“You don’t run a marathon if you haven’t trained,” says Washington nutritionist Janet Zalman. “You want to make the day so that your mind can absorb the energy and the real spiritual journey that you’re on. Not, ‘Oh my God, I’m suffering with a headache.’”
And it isn’t only the caffeine. Zalman and other nutritionists say that getting your body ready for an easy fast also means going light on sugar and drinking more water the day before Yom Kippur, which starts at sundown on Sept. 29. Thinking that a big meal beforehand will keep you full longer? Think again.
Washington nutritionist Lisa Himmelfarb says heavy coffee and tea drinkers may want to start abstaining as early as one week in advance to prevent a headache — a common symptom of caffeine withdrawal.
“You can dilute your coffee with decaf,” she suggests. “That will help substantially with the headaches.”
Himmelfarb says it is best to begin weaning yourself off refined sugars — commonly found in candy and desserts like cakes and pies — rather than go cold turkey on the Day of Atonement. She recommends fruits such as melon, because they have a delayed release of water, which helps the body to stay hydrated longer.
Himmelfarb says that many Jews eat a small breakfast and lunch in anticipation of eating a heavy dinner before Kol Nidre.
“That’s a mistake,” she says. “You will actually be hungrier as a result.”
A better choice is to eat a large breakfast full of carbohydrate-rich foods such as apples, bananas and oatmeal, she says.
For dinner, Himmelfarb recommends eating complex carbohydrates such as brown rice and quinoa or proteins such as beef and fish. Some fatty foods like avocado and olive oil are OK as well.
Debbie Amster, an Olney-based culinary and health coach, says that dinner should be the smallest of the three meals eaten before Kol Nidre.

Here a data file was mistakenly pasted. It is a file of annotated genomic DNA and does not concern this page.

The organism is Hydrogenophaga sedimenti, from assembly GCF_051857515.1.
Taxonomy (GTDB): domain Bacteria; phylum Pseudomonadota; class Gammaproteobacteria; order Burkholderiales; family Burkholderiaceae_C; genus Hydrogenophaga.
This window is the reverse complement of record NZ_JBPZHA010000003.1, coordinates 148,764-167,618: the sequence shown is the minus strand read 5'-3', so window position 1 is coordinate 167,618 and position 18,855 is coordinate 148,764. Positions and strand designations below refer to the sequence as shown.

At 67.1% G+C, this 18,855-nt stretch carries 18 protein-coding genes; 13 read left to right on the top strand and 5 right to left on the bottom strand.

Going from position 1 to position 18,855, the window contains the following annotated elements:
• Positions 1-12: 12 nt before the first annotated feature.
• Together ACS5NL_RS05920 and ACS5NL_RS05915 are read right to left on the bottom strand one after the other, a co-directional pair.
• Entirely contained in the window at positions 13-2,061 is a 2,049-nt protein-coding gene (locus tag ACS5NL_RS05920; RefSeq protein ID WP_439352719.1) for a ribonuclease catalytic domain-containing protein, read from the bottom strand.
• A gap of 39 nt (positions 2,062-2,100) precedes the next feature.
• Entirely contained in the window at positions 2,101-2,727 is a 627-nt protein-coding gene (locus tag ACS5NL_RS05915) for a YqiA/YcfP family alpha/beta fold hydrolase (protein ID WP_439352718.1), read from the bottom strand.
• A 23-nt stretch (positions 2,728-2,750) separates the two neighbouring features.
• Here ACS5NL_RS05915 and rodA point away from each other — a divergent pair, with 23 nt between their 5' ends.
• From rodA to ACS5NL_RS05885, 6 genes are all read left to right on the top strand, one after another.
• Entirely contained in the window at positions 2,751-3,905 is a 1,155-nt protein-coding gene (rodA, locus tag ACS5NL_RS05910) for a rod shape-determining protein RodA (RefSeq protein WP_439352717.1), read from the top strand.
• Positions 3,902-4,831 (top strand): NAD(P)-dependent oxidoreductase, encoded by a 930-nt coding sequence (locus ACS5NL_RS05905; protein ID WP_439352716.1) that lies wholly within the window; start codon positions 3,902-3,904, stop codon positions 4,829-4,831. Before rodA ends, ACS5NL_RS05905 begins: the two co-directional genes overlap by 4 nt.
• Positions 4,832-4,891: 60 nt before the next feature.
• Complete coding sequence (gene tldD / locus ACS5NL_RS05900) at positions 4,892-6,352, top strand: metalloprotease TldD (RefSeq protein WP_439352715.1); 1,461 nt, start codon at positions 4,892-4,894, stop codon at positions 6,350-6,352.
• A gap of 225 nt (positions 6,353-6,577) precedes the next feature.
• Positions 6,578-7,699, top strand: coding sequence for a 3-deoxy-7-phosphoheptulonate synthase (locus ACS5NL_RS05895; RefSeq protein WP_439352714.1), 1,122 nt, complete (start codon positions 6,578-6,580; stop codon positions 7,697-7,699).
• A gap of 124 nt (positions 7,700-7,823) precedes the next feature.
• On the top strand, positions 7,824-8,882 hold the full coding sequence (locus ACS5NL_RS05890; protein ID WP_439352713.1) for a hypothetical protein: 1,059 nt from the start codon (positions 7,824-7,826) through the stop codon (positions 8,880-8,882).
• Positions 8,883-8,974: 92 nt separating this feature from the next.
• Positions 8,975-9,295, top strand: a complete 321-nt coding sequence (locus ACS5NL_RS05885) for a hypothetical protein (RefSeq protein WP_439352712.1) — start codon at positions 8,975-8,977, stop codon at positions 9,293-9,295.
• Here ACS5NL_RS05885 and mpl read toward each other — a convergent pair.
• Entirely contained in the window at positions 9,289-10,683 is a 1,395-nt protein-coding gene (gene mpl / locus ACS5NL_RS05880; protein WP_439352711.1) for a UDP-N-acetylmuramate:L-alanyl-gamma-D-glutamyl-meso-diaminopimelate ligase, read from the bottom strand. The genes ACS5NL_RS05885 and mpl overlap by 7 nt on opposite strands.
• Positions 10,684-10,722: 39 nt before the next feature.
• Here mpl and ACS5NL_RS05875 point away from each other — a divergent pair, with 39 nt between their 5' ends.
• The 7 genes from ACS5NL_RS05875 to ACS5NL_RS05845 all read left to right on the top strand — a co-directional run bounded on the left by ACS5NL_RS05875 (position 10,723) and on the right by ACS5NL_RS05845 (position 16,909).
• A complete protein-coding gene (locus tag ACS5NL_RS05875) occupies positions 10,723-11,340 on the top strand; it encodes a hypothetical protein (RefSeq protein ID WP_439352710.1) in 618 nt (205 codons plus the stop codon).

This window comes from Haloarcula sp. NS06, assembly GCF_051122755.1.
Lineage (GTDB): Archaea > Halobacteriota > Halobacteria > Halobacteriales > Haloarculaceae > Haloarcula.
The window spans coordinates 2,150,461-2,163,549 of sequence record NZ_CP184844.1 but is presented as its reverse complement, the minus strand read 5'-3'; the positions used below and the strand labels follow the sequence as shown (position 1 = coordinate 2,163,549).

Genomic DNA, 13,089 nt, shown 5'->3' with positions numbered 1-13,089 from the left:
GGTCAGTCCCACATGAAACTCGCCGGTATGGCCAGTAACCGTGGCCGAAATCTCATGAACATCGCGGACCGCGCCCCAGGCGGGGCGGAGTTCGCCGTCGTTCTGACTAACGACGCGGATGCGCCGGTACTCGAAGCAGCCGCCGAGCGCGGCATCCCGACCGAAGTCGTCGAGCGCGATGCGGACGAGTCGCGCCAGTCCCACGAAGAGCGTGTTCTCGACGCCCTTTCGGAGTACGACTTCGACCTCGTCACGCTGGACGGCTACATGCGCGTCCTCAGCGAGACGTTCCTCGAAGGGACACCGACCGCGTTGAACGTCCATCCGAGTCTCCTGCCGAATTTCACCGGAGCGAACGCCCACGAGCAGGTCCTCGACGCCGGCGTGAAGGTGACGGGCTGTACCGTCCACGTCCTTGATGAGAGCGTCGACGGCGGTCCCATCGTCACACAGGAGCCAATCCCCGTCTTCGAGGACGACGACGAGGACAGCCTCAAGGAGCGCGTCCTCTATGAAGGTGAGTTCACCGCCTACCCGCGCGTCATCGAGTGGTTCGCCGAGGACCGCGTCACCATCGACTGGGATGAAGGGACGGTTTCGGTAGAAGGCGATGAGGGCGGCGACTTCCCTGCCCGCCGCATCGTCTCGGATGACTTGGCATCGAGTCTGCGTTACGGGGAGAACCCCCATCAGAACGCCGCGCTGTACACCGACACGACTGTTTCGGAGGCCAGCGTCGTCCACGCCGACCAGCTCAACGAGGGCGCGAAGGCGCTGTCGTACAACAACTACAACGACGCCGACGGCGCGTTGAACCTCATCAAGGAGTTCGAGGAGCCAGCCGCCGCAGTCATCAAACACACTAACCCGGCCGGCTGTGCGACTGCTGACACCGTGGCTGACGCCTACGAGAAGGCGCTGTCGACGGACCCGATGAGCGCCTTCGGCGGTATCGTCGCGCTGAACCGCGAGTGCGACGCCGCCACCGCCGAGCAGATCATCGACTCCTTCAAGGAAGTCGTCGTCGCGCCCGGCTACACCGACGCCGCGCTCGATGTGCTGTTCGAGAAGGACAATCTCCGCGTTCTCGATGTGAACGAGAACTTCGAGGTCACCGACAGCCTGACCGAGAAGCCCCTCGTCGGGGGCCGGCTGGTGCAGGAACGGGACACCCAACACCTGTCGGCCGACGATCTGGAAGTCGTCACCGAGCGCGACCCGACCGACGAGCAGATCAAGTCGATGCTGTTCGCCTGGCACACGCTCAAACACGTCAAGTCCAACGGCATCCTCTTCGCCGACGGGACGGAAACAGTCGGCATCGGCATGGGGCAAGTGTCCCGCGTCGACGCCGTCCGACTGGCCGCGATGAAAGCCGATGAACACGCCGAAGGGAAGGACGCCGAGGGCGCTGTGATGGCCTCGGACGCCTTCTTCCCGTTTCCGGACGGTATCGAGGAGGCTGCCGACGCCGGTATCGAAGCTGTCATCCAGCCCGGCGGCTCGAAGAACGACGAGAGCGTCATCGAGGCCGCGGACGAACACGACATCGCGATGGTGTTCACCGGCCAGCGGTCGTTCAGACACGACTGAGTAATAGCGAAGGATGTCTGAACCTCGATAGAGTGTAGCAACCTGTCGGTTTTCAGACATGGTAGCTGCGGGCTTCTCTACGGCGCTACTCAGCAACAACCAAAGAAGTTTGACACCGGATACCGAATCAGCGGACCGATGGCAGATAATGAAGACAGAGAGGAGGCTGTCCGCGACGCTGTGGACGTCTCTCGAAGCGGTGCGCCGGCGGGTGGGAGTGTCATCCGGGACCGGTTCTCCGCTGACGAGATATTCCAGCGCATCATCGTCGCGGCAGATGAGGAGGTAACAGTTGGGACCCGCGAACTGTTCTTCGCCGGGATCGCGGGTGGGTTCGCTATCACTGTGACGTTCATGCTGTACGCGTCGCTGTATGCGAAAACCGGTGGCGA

“Even though we’re going to be fasting, it’s very hard to get a good night’s rest when you’ve stuffed yourself at night,” she says. “So in general I’d recommend the smallest meal be dinner.”
That meal should be one without thirst-causing salty foods. Avoid matzah ball soup and go for carbohydrates that release energy over a longer period of time and help steady your blood sugar levels, Zalman says.
“Sweet potato is great because it’s a slow-acting carbohydrate,” she says. “You don’t want to have white potatoes.”
Zalman said she drinks very little wine during the pre-fast dinner because alcohol, like caffeine, dehydrates the body.
Amster recommends drinking a lot of water that day to ensure that the body is hydrated — a must for any fast.
“People can go a pretty long time without eating, but not without drinking, she says.
And after the gates close at the end of Yom Kippur? What’s the healthiest way to break the fast?
Drink water, says Amster. “The first thing we do when we get into the car is to drink some bottled water,” she said.
She also recommends drinking warm tea with your break-the-fast meal to help with digestion and to progress from fruits and vegetables to more substantial foods in the post-holiday meal.
Zalman says her ideal break-the-fast meal would begin with fresh fruit and diluted orange juice, followed by the more filling items.
“What you want to do is not overload your body right away,” she says. “You don’t want to go from fasting to a bagel with whitefish salad.”
All three say that pregnant women and diabetics should use caution if they wish to fast on Yom Kippur. And Himmelfarb has a message to those recovering from eating disorders: consider not fasting.
But the most important piece of advice had less to do with nutrition than it did with making sure the lack of eating and drinking during Yom Kippur does not interfere with the holiday’s spiritual significance.
“Fasting is not a competitive sport,” Amster says. “This is an opportunity to be more mindful about how we’re nourishing our bodies.”